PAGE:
Drawing my route on the map will require another cup of tea. I sit on a commercial street in Wayne’s Coffee with a Biro and my tourist map. I experience a mild wave of apprehension over my cup of Earl Grey as I admit to myself that I must have a role in this event. I cannot abdicate all responsibility to chance, the conditions in Stockholm Old Town and the spell cast by the name BILL. In the film ‘Five Obstructions’, Lars Von Trier challenged Jørgen Leth, the doyen of Danish experiemental filmmaking, to remake his seminal film, ‘The Perfect Human’, five times with a different set of filmic obstructions each time, from length of shot to awkward locations. The most shocking moment in the film was the third obstruction when Von Trier declared the obstruction was ‘there were no obstructions.’ It felt a naked and insecure moment. So now, as I have drawn the BILL and am about to set off, I face up to my conscious imagination and vision, or lack of? I ponder upon all these artistic devices of chance embedded into art theory, from the surrealists’ many strategies of bypassing the rational apparatus of the artists mind, to psycho-geography, relational aesthetics and social practice. I wonder whether these could also be expressions of many fold crises of the imagination?
In Wayne’s Coffee I also wondered, more prosaically, how did Bill Drummond actually draw his BILL. Was it joined up writing? Knowing his posters I cannot imagine it was flowery with curlicues and flourishes. But if it was in capitals how did he get from one letter to the next? I make decisions. I will start from Gamla Stan which is the tunnelbana (metro) stop in the Old Town as an obvious B has revealed itself. This gives me a north along Munkbrogarten, first right onto Kåkbrinken, right again onto Lilla Nygatan, next right on Tyska Brinken, right back onto Munkbrogarten and finally for the middle of the B right on Schönfeldts Gränd which positions me for the I which is a quick up and down Stora Nygatan. The first L takes me along Västerlånggatan then left along Tyska Brinken then finally south down Svartmangatan from the town square Stortorget and a final left onto Kindstugatan for the last L. I shall take one Polaroid where I enter each letter and one when I leave. Eight Polaroids in all.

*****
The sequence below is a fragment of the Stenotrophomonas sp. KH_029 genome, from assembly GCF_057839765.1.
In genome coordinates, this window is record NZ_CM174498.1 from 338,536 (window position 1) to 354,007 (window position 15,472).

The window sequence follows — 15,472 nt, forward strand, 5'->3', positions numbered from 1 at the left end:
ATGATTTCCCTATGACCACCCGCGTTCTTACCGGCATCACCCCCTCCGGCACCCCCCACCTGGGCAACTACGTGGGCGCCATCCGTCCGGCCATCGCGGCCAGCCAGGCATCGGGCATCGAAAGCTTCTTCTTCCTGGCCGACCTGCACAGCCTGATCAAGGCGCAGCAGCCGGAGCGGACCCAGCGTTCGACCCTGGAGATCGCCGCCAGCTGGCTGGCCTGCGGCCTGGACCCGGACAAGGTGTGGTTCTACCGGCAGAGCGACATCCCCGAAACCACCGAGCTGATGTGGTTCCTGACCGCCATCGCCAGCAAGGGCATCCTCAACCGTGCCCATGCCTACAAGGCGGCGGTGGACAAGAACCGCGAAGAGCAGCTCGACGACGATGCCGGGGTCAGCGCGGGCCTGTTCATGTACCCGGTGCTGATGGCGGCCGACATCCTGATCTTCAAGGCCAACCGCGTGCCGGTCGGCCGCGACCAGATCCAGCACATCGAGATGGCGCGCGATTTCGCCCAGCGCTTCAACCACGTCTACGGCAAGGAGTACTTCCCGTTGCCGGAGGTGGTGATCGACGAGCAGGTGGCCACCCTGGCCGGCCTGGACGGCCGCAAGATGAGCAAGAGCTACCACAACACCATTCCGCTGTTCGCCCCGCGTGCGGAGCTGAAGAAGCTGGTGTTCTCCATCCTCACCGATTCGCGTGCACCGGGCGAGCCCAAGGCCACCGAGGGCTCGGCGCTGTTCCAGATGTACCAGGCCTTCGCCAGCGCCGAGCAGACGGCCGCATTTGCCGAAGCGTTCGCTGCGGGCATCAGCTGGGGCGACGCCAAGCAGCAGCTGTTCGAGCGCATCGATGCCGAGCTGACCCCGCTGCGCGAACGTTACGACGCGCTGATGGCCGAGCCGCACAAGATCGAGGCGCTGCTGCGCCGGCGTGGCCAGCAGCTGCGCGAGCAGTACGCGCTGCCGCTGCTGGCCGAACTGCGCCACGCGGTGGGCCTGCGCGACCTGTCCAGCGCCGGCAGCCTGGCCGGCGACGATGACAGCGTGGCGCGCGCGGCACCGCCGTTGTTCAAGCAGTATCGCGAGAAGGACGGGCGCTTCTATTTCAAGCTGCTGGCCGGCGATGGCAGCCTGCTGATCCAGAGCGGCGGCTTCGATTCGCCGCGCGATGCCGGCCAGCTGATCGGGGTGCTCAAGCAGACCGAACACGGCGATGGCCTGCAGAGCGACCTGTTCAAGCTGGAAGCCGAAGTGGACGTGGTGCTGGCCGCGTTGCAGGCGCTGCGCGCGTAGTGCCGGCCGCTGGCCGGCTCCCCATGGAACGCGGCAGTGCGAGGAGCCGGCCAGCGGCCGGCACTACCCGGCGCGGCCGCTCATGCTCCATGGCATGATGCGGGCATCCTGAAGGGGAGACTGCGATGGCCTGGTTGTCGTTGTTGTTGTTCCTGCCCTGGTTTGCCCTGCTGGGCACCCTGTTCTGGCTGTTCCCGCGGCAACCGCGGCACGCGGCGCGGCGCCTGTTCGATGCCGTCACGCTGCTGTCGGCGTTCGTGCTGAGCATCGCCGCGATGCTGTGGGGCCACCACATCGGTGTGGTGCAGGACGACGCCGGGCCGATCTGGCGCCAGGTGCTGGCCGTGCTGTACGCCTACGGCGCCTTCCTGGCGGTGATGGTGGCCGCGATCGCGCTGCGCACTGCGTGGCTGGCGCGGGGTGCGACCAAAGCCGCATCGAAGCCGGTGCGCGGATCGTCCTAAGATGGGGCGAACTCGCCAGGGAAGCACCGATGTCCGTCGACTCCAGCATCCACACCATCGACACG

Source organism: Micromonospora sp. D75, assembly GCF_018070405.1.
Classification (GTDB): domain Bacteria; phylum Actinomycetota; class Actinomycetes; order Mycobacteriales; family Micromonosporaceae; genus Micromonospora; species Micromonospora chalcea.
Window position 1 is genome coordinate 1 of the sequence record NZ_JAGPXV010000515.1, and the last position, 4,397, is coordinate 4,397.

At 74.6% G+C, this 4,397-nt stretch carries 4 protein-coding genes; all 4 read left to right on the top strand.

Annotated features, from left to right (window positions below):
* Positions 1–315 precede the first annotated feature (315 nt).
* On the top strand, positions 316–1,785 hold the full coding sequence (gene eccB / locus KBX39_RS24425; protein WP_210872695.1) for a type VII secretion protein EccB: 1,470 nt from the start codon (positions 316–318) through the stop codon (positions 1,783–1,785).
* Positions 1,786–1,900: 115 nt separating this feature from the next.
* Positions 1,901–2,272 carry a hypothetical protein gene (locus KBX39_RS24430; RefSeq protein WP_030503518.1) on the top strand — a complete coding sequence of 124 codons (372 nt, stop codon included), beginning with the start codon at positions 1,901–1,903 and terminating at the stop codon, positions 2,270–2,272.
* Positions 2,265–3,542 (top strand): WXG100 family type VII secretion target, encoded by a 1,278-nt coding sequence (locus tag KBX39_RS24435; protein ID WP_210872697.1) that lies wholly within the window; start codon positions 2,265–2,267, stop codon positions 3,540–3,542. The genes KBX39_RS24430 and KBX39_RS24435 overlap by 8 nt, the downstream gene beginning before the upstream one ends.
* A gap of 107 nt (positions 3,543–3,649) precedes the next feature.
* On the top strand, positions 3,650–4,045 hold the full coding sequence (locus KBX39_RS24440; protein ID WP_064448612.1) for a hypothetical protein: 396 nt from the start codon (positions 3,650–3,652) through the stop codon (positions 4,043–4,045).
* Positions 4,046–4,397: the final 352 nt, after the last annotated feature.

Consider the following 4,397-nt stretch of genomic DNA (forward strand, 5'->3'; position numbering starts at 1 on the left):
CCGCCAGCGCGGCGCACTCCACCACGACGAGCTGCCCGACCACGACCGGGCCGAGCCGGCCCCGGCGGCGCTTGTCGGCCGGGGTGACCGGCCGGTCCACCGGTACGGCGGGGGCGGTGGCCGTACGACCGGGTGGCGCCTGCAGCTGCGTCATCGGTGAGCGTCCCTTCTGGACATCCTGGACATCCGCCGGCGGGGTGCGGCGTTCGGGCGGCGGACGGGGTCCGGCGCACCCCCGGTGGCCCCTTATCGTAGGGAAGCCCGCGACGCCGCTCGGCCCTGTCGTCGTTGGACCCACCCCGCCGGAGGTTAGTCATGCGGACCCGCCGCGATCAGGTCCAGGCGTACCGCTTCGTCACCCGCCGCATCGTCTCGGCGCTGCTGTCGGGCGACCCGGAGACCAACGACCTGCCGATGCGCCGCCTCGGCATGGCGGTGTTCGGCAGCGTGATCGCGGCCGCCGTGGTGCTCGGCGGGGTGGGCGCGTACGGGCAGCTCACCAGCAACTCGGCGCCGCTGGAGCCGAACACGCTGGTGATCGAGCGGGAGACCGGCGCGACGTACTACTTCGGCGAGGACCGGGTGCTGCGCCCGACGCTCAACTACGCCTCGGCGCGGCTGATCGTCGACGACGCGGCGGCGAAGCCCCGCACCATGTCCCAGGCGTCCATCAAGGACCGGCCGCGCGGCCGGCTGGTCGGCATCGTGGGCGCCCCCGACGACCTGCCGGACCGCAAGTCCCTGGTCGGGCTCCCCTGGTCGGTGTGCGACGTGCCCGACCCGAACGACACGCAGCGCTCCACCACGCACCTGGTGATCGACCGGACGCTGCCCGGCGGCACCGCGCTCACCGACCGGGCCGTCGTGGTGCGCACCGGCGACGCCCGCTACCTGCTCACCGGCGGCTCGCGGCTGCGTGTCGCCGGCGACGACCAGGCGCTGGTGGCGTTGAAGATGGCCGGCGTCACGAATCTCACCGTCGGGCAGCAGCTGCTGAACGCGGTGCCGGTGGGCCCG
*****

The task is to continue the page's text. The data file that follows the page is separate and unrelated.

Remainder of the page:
Stockholm Old Town is on an island and one must cross the water by bridge to enter from the mainland. I am surprised to find that my first impression are more Rome than the backstreets of Venice, more Empire than Commune, as I pass under a heavily carved imposing arch. This is actually a pre-island called Helgeandsholmen which houses the Swedish parliament. I cross the Stallbron bridge and finally enter Old Town which was more Venician. Bells started peeling to add to the medieval ambience. I head to the beginning of the B glimpsing many alluring alleyways and sites, but pass them by. I take my first photograph, I like it, an d place it into the clear plastic envelope that I have brought to store them. I depend on my map as I wander in and out of the B. I’m an animist by nature it seems. A kind of superstitious atheist, which is the worse of all worlds. After a day or two in any city with a map, be it an OS map or tourist map, it becomes imbued, in my mind, with all the walks, sites and experiences of my meanderings. Almost a holy object. I can become unnaturally distraught if I lose it. As I leave B I take another photograph. I note that if there is to be a theme, it will be revealed later.